Matilda The Musical review: A heartbreaking, hair-raising blast of nostalgia | Films | Entertainment

The much-beloved Roald Dahl tale comes back to screen this week with arguably the most sensational cast seen in cinema this year. With catchy tunes, stunning choreography by an army of child actors and breathtaking visuals, Matilda the Musical is arguably the best stage-to-screen adaptation since Rent. 

The story of Matilda has been told and retold countless times in the 34 years since it was published, and audiences wouldn’t be entirely out of place questioning if another one is truly needed.

However, under the guidance of Tim Minchin, Dennis Kelly and Matthew Warchus, the tale is taken to new hair-raising heights with a splash of some extra gorgeous details only ever seen before on stage. 

Before heading to the cinemas, one thing audiences should understand is that Matilda the Musical is not an adaptation of Roald Dahl’s book.

Somewhat confusingly, it is rather an adaptation of the award-winning stage musical that is an adaptation of the bestselling book. Where the 1996 film fits in we may never know. 

Both the play and the film are spearheaded by the same creative team, Matthew, Tim and Dennis, providing a smooth transition from stage to screen. 

Admittedly, numbers like When I Grow Up and Revolting Children do not have the same impact as they did on stage.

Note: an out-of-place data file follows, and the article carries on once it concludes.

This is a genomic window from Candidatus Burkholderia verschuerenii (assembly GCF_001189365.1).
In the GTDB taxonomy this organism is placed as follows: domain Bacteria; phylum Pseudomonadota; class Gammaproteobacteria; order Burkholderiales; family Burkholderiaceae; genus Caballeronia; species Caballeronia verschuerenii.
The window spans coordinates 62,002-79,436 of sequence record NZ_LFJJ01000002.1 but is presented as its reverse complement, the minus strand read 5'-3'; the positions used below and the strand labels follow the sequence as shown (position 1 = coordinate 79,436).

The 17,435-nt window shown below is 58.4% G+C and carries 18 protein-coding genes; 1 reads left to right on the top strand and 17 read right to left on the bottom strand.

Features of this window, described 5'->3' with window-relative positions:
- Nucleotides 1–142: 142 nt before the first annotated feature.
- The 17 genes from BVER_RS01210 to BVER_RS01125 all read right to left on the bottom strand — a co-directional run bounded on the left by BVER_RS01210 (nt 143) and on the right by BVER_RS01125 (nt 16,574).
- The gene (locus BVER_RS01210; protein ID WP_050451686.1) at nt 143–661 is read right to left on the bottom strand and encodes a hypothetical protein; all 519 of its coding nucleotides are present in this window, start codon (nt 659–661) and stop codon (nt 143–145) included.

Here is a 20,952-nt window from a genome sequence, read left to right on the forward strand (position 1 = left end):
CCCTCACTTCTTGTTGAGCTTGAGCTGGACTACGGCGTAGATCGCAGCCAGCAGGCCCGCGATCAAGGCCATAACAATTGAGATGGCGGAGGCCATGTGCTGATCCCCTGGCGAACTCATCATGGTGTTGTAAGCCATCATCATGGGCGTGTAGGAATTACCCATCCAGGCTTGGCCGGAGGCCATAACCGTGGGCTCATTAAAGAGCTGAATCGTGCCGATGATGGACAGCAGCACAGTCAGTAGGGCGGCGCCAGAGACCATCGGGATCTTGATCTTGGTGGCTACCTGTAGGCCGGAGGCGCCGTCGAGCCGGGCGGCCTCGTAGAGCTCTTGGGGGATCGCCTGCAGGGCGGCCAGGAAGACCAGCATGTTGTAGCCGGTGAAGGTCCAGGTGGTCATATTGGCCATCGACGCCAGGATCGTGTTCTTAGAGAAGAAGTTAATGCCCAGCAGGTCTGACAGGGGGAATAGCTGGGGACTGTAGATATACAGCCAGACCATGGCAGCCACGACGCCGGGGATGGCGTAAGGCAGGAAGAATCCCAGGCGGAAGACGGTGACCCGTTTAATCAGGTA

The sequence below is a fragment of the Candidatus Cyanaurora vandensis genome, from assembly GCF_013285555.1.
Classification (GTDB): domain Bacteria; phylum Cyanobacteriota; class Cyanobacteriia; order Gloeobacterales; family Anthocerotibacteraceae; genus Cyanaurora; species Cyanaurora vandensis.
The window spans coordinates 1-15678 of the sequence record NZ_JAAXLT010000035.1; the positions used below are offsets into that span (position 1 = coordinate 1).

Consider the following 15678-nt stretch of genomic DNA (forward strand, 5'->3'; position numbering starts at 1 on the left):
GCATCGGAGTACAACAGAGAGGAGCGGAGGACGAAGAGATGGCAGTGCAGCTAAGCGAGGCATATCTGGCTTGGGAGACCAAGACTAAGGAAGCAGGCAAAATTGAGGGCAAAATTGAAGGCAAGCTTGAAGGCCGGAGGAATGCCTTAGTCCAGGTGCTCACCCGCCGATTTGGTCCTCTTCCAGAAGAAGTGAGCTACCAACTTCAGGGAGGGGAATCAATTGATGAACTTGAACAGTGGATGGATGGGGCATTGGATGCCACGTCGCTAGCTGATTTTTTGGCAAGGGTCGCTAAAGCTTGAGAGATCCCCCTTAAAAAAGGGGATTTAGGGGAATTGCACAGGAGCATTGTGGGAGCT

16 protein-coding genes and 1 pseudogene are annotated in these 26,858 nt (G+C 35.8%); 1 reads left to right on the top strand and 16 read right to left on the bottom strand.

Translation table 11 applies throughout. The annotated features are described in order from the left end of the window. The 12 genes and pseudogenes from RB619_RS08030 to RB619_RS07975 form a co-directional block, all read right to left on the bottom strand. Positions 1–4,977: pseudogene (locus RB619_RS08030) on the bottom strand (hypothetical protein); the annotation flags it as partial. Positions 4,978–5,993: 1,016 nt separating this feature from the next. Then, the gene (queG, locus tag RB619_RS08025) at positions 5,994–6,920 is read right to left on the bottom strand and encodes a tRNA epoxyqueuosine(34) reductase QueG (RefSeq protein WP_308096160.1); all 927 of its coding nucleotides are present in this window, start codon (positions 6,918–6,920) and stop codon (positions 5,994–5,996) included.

This is undeniably part of the sacrifice that must be made for every musical adaptation, unfortunately, but still packs enough punch to leave audiences wanting to start a revolution. 

However, the film more than makes up for it as audiences are treated to a visual spectacle with the help of CGI and movie-magic that would not have been possible on stage, holding some surprises even for the most avid musical theatre fans. 

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And it’s not just the three leaders that pull this film together, as the incredible cast also deserves some praise. 

Whether it’s 13-year-old Alisha Weir holding her own against a prosthetic-laiden Emma Thompson or Lashana Lynch showing off her singing chops after countless action flicks, the leads are immaculate. 

Lashana’s heartfelt portrayal of Ms Honey is outrageously good when considering just last month audiences knew her as one of the terrifying Agojie warriors in The Woman King. 

Stephen Graham and Andrea Riseborough also make for a hilarious couple as Matilda’s parents while the sensational ensemble of over 200 child actors are a true sight to behold. 


There’s a reason Emma Thompson herself has described the young crew as “Trojans”. 

For musical theatre fans who can’t get into the West End or Broadway, Matilda the Musical is the saving grace we needed after the disaster that was the Dear Evan Hansen movie.

Don’t be fooled into thinking this is another children’s film perfectly situated for the holiday season as it holds something for every audience member. 

Children can revel in the incredible sights, sounds and story of Matilda while the intense retelling acts almost like therapy for an adults’ inner child. 

The blast of nostalgia is unparalleled with new intricacies and details added to make the tale anew once more. 

Prepare to cry, laugh and have Tim’s musical symphonies playing in your head for the rest of the festive season. 

Matilda the Musical releases in cinemas on November 25. 

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